Here's something we haven't seen before: An evil force that kills people through televisions. Oh wait, that movie is called The Ring, and it's infinitely better than Playback, which is most notable for the quasi-cameo appearance by Christian Slater as a peeping Tom cop not at all concerned that his town's high school students are dropping like flies. Thirty years after a young man records the murders of his entire family, several wannabe film students dig up the footage and discover that an unnatural force lies within the tapes. With its amateur actors, overly choreographed scares and cheap effects, Playback draws mostly static.
Creepy news station archivist Quinn (Toby Hemingway) watches the infamous Harlan Diehl murder footage to help his buddy Julian (Johnny Pacar), who is doing a school project on the grisly murders. Something dark and twisted grabs Quinn after he watches the footage, and Quinn begins to coldly exhibit Harlan's murderous impulses. Meanwhile, Julian and several of his friends - Riley (Ambyr Childers), Deedee (Jennifer Missoni), Nate (Jonathan Keltz) and Brianna (Alessandra Torresani) - realize their school project may actually kill them.
The first few minutes of Playback are pretty decent. The opening flashback to the Diehl murders is cold and disturbing, and the scene culminates in Harlan (Luke Bonczyk) jumping from the porch and driving a knife into the chest of his sister. The only family member left alive is a baby, who is quickly recovered by police officers. When Playback jumps forward things become more pedestrian. Julian asks Quinn for help because he has access to camera equipment, but the other kids are less taken with Quinn's Hot Topic style and brusque attitude. The villain of Playback is apparently Harlan as channeled through Quinn, who operates in a kind of trance that he can also transfer to others. Once under Harlan's spell, Quinn begins murdering those around him. The victims are chosen for a reason that should be obvious to viewers in the first ten minutes of the film.
The IMDb plot summary for Playback indicates that "a cop investigates the case of a missing local teen." This is hilarious in light of how little Officer Frank Lyons (Slater) actually does in Playback. His character is really only involved in the plot because he buys hidden-camera locker room footage from Quinn. Slater does have one deliciously creepy conversation with Deedee, who he previously saw on his dirty spy footage, in the back of his cruiser, which is played more for camp than furthering the plot.
Playback is at least competently directed by Michael A. Nickles, and it moves forward at a decent clip. Unfortunately, the scares just aren't there. The audience always knows where Quinn is, so any suspense is squandered. Playback tries to adopt a self-aware attitude about horror films - cue the long conversation in a video store - but is never smart enough to pull it off. There is also the whole problem of the plot not really making sense. Regarding the whole transferring evil via electronics plot device, the why is never answered, and, since none of it really maters, Playback is better left unseen.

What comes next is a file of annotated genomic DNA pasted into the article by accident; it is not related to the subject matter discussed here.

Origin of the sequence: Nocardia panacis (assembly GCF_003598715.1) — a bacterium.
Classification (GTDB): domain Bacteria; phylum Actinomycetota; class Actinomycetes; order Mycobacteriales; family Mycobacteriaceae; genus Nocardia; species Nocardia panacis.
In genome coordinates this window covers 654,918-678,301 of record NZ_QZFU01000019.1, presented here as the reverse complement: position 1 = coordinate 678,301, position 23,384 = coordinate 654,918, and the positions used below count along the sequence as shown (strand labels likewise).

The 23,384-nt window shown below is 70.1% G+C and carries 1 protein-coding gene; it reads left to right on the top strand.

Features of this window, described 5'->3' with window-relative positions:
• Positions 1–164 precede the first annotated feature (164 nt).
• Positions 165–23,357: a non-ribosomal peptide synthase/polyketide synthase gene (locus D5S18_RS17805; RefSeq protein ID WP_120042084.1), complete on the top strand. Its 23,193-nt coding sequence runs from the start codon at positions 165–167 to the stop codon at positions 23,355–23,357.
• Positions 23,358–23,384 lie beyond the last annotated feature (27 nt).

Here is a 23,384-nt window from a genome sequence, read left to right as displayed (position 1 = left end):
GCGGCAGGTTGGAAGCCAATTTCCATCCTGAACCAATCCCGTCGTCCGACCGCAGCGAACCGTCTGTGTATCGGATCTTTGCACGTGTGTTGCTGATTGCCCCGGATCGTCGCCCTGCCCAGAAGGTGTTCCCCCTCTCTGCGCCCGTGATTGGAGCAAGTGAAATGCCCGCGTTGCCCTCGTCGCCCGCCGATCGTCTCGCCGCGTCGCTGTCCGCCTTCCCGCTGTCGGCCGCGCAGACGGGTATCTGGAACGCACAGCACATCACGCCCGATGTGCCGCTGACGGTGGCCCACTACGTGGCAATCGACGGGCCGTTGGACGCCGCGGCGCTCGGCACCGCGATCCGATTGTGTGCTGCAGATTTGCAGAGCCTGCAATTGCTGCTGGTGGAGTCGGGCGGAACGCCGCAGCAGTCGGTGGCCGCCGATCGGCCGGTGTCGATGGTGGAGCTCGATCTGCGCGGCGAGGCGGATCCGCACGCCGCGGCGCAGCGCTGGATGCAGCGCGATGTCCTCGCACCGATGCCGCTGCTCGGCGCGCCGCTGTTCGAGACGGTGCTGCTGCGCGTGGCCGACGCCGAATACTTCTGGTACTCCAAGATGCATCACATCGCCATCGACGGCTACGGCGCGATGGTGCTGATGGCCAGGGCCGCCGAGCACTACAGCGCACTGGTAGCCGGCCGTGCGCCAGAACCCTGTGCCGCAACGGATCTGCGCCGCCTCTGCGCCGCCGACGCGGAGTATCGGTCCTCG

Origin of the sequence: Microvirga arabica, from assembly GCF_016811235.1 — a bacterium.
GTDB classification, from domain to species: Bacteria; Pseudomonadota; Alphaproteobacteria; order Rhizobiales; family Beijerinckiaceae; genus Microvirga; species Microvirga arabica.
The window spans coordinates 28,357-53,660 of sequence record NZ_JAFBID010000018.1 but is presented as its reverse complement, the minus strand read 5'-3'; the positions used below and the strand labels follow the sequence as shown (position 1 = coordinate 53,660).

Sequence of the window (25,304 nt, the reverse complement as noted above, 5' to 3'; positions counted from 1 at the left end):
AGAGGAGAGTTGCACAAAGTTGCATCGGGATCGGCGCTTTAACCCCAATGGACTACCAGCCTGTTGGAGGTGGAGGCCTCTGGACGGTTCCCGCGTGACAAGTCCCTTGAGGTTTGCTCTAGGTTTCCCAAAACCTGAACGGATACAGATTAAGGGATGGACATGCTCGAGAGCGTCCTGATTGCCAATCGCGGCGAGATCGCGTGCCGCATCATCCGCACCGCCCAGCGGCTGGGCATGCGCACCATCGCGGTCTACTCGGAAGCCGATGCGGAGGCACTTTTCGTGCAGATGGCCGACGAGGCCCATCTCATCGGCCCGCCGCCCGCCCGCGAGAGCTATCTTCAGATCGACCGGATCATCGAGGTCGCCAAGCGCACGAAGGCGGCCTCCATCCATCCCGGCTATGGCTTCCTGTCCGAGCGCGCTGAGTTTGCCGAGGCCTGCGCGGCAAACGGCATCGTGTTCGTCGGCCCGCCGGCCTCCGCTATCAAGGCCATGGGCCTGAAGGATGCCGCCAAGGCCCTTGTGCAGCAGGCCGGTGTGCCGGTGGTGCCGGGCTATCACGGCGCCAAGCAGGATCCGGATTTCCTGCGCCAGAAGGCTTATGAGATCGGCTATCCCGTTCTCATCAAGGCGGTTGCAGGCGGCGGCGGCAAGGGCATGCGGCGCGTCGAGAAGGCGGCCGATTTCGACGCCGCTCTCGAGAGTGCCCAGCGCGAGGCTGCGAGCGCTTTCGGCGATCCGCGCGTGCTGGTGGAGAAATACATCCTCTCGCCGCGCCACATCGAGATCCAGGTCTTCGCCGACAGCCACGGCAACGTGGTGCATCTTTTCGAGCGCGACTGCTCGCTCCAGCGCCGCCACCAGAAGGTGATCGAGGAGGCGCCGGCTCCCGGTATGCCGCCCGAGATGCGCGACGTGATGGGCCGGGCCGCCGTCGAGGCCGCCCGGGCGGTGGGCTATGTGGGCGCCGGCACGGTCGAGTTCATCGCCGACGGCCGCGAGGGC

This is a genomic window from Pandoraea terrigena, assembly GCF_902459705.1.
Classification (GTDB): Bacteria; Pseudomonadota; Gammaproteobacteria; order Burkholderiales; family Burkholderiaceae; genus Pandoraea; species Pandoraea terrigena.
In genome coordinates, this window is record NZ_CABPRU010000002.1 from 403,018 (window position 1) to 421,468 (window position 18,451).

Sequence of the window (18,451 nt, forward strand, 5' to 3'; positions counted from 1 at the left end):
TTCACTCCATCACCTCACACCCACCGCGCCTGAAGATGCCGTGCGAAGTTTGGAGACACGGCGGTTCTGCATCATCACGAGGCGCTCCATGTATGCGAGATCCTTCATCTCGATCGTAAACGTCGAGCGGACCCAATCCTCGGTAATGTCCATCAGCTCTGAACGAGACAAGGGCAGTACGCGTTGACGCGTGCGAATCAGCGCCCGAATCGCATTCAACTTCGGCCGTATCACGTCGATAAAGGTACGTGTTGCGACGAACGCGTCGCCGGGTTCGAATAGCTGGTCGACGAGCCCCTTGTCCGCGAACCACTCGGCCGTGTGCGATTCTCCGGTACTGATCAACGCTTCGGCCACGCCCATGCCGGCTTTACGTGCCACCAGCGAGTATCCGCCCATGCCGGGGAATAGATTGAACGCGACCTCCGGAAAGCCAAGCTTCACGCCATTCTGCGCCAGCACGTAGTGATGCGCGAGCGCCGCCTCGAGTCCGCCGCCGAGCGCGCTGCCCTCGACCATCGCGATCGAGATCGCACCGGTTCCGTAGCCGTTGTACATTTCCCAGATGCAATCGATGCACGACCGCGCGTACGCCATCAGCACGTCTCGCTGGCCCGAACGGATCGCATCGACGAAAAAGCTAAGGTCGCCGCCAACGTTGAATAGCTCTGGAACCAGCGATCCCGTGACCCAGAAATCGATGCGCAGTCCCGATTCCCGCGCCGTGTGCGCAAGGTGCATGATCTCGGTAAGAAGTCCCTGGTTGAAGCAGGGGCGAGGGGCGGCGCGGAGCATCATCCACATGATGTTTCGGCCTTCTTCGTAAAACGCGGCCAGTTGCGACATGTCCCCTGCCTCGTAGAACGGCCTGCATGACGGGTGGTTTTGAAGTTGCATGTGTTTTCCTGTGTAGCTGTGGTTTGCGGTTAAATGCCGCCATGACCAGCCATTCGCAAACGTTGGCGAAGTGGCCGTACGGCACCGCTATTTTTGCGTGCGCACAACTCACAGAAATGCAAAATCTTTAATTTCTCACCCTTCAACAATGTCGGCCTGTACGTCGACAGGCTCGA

Magnet's 1.78:1/1080p/AVC-encoded transfer is probably as good as this low-budget horror flick is ever going to look. The film appears reasonably detailed and textured, though the whole thing has a bargain-basement vibe. Skin tones are accurate and colors nicely saturated. Black levels are decent, and crush is kept to a minimum. There's some inherent softness in the image, but backgrounds are generally deep. There's no edge enhancement to report, and I noticed only a bit of aliasing and a few blown-out highlights.
When Playback looks to scare the audience, the 5.1 DTS-HD Master Audio track is pretty great. Action and frightening ambient effects are nicely defined and inhabit the surround and rear speakers. Unfortunately, these jump-scare sounds are recorded much louder than the dialogue, so viewers will likely be reaching for their remotes on occasion to turn up the softer scenes. The soundtrack's trash metal and dubstep pop is nicely balanced. English SDH and Spanish subtitles are available.
The disc includes a couple of short extras: Behind the Scenes (7:35/HD) is a short making-of piece, and HDNet: A Look at Playback (4:43/HD) is a promo for the film from the premium cable network. Also included are an extensive Photo Gallery and the film's trailer (2:14/HD).
Playback is no better than most direct-to-video horror flicks. Thirty years after some grisly murders, several high school students watch home-video footage of the events and realize that something sinister has escaped from the long-hidden footage. The acting is average, the scares are scarce, and the plot is less than coherent. Skip It.
William lives in Raleigh, North Carolina, and looks forward to a Friday-afternoon matinee.